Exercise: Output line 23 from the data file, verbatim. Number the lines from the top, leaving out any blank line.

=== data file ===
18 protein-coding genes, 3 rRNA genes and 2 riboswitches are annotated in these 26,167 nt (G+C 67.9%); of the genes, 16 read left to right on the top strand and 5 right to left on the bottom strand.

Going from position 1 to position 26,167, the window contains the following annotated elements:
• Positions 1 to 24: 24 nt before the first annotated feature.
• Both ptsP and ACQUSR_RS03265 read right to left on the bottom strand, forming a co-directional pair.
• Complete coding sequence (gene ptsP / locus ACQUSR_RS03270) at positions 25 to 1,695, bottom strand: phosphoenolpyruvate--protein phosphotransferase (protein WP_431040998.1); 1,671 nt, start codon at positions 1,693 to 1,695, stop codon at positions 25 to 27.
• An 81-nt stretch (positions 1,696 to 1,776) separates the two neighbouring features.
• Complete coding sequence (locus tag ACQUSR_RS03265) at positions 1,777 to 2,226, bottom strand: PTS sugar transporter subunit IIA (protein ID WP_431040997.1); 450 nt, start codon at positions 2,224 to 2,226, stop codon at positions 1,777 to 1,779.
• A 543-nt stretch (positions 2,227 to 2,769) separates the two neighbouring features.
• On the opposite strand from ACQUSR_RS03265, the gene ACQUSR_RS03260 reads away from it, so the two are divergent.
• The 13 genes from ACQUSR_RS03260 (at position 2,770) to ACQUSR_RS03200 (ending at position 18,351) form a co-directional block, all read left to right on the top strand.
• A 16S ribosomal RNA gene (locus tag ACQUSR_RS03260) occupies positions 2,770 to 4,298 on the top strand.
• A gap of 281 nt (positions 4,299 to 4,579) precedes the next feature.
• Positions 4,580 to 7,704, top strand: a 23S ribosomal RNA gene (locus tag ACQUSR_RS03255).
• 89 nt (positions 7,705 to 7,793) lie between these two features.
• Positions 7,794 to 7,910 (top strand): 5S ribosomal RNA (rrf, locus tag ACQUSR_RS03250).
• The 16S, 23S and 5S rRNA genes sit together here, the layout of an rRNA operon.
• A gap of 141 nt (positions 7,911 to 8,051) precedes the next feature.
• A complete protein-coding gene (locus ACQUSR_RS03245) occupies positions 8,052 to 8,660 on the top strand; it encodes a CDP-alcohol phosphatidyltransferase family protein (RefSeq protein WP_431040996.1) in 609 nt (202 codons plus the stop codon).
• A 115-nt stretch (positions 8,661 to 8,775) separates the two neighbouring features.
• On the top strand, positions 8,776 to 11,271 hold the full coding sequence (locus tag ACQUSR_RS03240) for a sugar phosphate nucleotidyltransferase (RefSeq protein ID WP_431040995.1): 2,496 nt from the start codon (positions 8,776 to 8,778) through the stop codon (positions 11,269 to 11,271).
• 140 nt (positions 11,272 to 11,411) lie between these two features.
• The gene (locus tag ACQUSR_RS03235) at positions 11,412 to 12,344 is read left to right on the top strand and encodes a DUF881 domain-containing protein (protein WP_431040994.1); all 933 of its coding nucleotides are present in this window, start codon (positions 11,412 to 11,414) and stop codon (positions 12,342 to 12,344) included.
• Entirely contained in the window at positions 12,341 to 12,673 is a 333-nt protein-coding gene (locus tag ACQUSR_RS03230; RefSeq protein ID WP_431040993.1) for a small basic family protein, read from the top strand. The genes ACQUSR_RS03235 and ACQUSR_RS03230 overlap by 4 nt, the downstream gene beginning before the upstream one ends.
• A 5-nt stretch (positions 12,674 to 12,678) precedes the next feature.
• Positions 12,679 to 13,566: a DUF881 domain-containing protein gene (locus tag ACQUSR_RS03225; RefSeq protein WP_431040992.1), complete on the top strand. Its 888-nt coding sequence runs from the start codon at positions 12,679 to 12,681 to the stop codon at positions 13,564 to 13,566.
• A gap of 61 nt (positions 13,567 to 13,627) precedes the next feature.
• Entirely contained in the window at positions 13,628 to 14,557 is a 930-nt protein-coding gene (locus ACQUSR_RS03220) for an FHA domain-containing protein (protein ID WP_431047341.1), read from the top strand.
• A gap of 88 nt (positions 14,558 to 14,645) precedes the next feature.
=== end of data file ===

• Entirely contained in the window at positions 12,341 to 12,673 is a 333-nt protein-coding gene (locus tag ACQUSR_RS03230; RefSeq protein ID WP_431040993.1) for a small basic family protein, read from the top strand. The genes ACQUSR_RS03235 and ACQUSR_RS03230 overlap by 4 nt, the downstream gene beginning before the upstream one ends.